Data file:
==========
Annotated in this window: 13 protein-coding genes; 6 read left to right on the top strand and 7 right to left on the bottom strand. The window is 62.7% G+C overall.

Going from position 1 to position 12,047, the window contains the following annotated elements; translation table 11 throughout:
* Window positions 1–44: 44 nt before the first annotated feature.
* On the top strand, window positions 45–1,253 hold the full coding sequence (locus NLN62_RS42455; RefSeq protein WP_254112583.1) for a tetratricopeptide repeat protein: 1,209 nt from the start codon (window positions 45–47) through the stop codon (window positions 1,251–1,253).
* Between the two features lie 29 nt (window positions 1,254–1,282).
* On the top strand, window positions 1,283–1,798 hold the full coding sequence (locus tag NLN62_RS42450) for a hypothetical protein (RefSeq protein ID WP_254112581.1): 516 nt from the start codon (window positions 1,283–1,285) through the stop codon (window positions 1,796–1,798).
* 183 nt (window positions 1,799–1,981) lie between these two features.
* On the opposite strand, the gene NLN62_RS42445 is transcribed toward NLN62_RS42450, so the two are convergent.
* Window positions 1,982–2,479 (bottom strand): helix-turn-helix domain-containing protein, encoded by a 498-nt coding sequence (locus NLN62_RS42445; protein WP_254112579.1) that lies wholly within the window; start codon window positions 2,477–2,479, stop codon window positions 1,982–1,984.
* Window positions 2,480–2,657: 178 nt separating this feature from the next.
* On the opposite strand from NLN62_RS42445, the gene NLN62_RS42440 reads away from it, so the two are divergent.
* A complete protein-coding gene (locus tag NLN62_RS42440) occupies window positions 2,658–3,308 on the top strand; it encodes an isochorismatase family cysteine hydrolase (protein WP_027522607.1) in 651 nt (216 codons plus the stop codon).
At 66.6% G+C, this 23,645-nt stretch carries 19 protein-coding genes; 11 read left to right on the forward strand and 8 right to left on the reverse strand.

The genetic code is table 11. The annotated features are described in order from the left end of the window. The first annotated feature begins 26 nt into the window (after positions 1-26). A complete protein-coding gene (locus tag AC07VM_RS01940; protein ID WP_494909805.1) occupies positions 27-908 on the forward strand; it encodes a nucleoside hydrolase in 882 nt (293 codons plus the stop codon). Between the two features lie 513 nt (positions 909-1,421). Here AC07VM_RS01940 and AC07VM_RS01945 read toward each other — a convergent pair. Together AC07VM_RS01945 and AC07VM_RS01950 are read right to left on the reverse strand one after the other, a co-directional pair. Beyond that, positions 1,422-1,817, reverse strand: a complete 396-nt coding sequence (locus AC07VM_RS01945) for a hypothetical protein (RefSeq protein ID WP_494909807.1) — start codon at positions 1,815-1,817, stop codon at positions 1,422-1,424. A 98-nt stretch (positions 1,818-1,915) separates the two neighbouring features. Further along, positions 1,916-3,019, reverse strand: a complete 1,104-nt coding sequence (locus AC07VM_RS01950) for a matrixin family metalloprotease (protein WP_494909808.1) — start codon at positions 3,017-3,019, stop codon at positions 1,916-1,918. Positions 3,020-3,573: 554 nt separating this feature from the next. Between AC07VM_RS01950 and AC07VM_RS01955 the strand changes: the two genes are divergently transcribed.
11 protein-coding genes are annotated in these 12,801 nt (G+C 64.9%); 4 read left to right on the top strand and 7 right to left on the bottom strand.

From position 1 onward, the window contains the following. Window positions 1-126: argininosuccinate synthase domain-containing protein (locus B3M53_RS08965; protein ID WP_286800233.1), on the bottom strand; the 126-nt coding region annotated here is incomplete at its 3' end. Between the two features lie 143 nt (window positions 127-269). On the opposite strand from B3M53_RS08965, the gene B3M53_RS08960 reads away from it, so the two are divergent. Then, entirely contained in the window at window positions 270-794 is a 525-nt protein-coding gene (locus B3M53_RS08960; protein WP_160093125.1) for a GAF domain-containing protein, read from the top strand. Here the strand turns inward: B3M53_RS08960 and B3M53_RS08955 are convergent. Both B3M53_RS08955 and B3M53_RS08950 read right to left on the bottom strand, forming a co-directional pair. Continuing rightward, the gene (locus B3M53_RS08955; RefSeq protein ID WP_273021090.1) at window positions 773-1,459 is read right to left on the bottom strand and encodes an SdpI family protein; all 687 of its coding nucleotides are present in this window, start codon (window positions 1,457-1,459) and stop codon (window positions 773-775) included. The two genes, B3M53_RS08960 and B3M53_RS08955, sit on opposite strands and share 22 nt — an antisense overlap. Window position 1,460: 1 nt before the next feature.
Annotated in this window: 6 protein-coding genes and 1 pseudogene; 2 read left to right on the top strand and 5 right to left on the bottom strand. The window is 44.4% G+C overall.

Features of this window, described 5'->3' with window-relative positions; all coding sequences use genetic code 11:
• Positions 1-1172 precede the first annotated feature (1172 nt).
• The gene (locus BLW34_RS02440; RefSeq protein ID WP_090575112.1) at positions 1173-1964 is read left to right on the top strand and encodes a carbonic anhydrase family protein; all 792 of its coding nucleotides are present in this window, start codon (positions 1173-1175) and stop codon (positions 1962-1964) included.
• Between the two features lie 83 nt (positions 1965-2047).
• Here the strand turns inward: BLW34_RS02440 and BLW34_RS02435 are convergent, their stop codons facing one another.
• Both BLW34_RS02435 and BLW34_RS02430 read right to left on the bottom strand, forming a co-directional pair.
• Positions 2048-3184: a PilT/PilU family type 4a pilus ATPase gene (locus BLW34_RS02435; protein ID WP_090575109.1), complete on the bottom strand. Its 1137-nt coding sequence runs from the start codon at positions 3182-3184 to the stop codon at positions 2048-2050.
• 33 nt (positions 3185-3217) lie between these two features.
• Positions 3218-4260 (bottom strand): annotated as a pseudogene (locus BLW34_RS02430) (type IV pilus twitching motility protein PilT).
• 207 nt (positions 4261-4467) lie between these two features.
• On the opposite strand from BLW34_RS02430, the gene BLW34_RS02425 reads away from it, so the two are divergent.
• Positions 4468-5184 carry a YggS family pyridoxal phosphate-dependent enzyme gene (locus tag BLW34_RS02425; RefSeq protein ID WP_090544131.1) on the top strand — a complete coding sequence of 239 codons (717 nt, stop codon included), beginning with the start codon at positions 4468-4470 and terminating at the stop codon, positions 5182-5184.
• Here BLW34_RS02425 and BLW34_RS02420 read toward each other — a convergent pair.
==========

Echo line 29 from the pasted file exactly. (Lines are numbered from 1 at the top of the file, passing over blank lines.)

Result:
• Positions 4468-5184 carry a YggS family pyridoxal phosphate-dependent enzyme gene (locus tag BLW34_RS02425; RefSeq protein ID WP_090544131.1) on the top strand — a complete coding sequence of 239 codons (717 nt, stop codon included), beginning with the start codon at positions 4468-4470 and terminating at the stop codon, positions 5182-5184.